Vaccination for 1 million in US

From Roland Watson in Washington and Charles Bremner in Paris
UK Times


A MILLION Americans will be given smallpox vaccinations under the first wave of a mass inoculation order being prepared by President Bush.

The initial stage of the decision would see 500,000 military personnel and 510,000 civilian medical workers receive the jab.

A second step would involve up to ten million frontline workers such as police, the emergency services, and other healthcare staff who would be the first to respond to a bioterrorism attack.

The smallpox vaccine would then be made available to any member of the public who wanted one, although it would be accompanied with warnings of the health risks involved and would not be recommended by the authorities.

Mr Bush is expected to publish the details in the next few days after months of agonising. One to three people in the initial wave of one million recipients are likely to die from side-effects of the vaccine, according to estimates by health experts, and dozens of others will contract life-threatening illnesses.

However, Mr Bush has been persuaded that the risks from a bioterrorism attack on US soil are too dangerous to ignore. If there were an outbreak of the highly contagious disease, some 30 per cent of those affected would die and many survivors would be left blind or disfigured, health experts say.

Dick Cheney, the Vice-President, has been the driving force behind preventive vaccinations. Since the immediate aftermath of the September 11 attacks, Mr Cheney has frequently voiced fears that the US was underprepared for a bioterrorism attack.

The wrangle within the White House over the decision to reintroduce vaccinations has been complicated by changing patterns of healthcare which have increased the danger of harmful side-effects for millions of Americans.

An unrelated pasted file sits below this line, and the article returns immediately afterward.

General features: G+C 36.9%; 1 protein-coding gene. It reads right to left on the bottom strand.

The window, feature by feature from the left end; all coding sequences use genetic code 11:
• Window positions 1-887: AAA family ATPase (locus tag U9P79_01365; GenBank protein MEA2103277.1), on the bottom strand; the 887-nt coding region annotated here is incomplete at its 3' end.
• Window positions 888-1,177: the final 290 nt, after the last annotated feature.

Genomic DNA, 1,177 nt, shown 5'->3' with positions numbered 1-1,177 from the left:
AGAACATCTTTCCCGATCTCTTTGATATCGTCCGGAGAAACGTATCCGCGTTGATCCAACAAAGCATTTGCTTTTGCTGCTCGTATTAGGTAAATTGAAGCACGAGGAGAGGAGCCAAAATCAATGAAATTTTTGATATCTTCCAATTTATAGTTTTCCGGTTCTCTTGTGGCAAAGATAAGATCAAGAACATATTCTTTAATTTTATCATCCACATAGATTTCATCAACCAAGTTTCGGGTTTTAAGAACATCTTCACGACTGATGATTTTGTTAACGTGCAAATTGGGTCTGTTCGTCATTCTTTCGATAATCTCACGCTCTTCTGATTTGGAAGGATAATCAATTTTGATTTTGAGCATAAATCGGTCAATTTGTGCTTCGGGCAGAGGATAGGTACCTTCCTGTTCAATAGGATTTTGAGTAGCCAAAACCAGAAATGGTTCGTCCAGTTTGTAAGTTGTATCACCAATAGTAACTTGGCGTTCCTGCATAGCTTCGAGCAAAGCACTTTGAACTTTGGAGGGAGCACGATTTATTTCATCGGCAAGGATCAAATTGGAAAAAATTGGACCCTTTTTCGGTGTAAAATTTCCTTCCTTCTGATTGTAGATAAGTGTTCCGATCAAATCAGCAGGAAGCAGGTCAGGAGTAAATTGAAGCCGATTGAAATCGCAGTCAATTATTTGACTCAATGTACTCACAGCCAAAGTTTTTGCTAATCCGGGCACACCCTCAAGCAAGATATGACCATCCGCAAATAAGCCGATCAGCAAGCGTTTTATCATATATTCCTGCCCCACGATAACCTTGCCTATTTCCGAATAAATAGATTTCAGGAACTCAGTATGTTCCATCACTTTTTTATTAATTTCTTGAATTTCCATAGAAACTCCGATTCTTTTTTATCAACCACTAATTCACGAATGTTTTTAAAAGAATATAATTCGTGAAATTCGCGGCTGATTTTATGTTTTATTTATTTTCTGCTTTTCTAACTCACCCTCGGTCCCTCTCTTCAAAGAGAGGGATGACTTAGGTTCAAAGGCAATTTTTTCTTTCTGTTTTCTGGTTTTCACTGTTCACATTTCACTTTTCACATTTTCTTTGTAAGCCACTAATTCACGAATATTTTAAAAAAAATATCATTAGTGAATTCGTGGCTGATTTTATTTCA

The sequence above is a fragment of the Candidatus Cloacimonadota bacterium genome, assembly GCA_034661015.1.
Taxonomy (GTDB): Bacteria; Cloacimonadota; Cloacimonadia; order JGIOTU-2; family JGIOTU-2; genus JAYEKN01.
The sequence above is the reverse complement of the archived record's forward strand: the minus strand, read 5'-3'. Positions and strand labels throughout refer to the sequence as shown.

Those being treated for cancer or Aids, or who have had courses of drugs which have impaired their immune systems, would be ruled out, even though they would be most at risk of contracting the disease.

France is preparing to administer smallpox vaccinations to an undisclosed number of emergency medical teams, including military and civilian doctors, nurses, drivers, helicopter pilots and administrators.

The Government has also given orders for the preparation of a vaccination programme that would immunise the whole population within two weeks. The Health Ministry said that details of the vaccination plan, drawn up as a precaution against bioterrorism, would remain secret.

The Canadian Government is planning to vaccinate about 500 frontline medical workers, doctors, nurses, and laboratory technicians before the end of the year.

The Government is also negotiating with the pharmaceutical firm Aventis to buy ten million doses of smallpox vaccine, at a cost of about £16 million, which health authorities believe would be enough to immunise the entire country.


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